Utilizing multi-stage behavior change theory to model the process of bike share adoption

Alec Biehl, Alireza Ermagun, Amanda Stathopoulos*

*Corresponding author for this work

Research output: Contribution to journalArticlepeer-review

20 Scopus citations


This paper studies bike share adoption decisions as a dynamic change process from early contemplation to consolidated user status. This runs counter to the typical representation of mode adoption decisions as an instantaneous shift from pre to post usage. A two-level nested logit model that draws from the stage-of-change framework posited by the Transtheoretical Model is developed to study the adoption process. Using survey data collected from an online U.S. sample (n = 910), the model illustrates how personal, psychosocial, and community-oriented factors influence the probability of transitioning between different levels of readiness to participate in a bike share scheme. The findings suggest that encouraging forward movement in the contemplation-use ladder requires tailored, stage-specific interventions that are likely be overlooked if instead a one-size-fits-all psychological theory is applied to investigate travel behavior. In particular, the intermediate stages encapsulate more flexible (i.e. less habitual) orientation among respondents. Among the explanatory variables, the pronounced elasticities for active travel identity formation and norm integration are especially significant for crafting policies that influence bike share membership decisions. This paper adds to the nascent literature on the behavioral foundations of shared mobility adoption. The findings are translated to practical interventions, from operations to design and community-initiatives to guide practitioners seeking to promote bike share. The stage-based adoption representation helps to align interventions across the spectrum of user readiness to translate intention into behavior.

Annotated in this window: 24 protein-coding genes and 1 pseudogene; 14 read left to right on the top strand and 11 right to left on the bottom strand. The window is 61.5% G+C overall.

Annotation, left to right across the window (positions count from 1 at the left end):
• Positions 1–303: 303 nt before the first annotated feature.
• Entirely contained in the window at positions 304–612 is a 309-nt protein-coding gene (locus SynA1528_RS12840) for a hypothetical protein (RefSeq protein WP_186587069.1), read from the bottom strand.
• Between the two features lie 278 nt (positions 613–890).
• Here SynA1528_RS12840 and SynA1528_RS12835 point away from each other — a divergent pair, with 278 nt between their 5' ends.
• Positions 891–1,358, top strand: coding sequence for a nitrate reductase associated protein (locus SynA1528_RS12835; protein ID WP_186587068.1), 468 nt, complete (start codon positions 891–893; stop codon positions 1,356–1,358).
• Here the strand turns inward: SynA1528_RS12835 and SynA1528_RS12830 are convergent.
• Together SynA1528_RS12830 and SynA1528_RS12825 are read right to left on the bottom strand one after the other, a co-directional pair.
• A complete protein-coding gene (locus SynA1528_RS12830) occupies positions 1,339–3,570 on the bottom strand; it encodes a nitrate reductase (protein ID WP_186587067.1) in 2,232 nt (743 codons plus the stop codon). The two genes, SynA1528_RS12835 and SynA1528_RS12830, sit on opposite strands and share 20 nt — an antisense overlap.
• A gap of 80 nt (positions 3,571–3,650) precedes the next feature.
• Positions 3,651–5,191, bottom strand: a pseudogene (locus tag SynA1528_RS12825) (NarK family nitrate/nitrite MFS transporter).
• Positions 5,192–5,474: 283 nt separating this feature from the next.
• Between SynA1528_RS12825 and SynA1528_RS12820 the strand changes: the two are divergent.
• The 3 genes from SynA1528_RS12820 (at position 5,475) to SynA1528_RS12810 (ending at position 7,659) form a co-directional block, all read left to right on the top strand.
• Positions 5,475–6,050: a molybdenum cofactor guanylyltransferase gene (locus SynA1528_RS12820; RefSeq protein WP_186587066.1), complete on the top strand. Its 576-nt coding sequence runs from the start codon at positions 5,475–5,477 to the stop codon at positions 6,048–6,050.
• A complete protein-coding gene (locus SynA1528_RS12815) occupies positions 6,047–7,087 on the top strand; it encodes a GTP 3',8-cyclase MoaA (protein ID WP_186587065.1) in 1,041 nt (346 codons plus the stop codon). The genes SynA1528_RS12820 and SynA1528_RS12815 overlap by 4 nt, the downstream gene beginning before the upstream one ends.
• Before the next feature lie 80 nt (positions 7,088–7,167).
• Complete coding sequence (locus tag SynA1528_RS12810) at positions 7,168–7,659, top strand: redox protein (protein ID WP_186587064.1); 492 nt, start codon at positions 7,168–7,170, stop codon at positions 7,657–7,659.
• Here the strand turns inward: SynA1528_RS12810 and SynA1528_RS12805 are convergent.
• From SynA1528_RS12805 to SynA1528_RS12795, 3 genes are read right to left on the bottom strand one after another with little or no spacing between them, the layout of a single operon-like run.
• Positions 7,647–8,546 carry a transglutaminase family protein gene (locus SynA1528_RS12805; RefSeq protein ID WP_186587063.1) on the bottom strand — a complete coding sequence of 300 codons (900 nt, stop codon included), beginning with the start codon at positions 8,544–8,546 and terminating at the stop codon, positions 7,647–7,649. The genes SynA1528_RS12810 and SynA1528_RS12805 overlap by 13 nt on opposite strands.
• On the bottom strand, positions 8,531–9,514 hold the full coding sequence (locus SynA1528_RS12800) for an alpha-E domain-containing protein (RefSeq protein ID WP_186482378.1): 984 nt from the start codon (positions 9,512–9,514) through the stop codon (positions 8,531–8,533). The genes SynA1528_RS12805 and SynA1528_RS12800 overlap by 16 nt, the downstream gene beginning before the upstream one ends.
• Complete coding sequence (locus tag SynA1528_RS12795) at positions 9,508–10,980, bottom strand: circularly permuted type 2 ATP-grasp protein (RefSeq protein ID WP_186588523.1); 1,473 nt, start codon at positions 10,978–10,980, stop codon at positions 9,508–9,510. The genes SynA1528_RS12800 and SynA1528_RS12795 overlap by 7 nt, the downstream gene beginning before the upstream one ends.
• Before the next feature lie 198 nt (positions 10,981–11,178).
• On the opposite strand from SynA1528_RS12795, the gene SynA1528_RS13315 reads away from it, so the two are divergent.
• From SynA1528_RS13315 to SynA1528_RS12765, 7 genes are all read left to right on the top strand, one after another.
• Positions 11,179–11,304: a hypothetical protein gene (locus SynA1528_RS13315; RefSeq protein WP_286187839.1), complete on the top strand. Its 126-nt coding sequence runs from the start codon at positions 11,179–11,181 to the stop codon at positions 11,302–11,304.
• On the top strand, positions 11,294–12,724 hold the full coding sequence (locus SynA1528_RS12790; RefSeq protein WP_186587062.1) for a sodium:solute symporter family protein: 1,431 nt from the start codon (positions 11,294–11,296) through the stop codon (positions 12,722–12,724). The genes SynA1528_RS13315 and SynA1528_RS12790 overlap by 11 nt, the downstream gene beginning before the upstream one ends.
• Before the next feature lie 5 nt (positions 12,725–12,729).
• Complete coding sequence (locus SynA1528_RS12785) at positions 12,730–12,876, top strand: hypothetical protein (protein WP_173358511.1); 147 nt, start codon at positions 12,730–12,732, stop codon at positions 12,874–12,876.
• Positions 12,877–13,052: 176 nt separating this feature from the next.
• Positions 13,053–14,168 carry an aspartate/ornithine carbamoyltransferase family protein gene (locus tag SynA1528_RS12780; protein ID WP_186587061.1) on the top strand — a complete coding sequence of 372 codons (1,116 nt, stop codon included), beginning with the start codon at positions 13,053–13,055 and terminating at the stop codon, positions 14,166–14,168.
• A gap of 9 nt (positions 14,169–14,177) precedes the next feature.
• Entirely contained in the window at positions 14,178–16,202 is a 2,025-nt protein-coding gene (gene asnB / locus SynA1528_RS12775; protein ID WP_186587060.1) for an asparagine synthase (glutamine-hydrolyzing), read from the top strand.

Original languageEnglish (US)
Pages (from-to)30-45
Number of pages16
JournalTransport Policy
StatePublished - May 2019


  • Bike share
  • Discrete choice model
  • Factor analysis
  • Segmentation
  • Stages of change

ASJC Scopus subject areas

  • Geography, Planning and Development
  • Transportation


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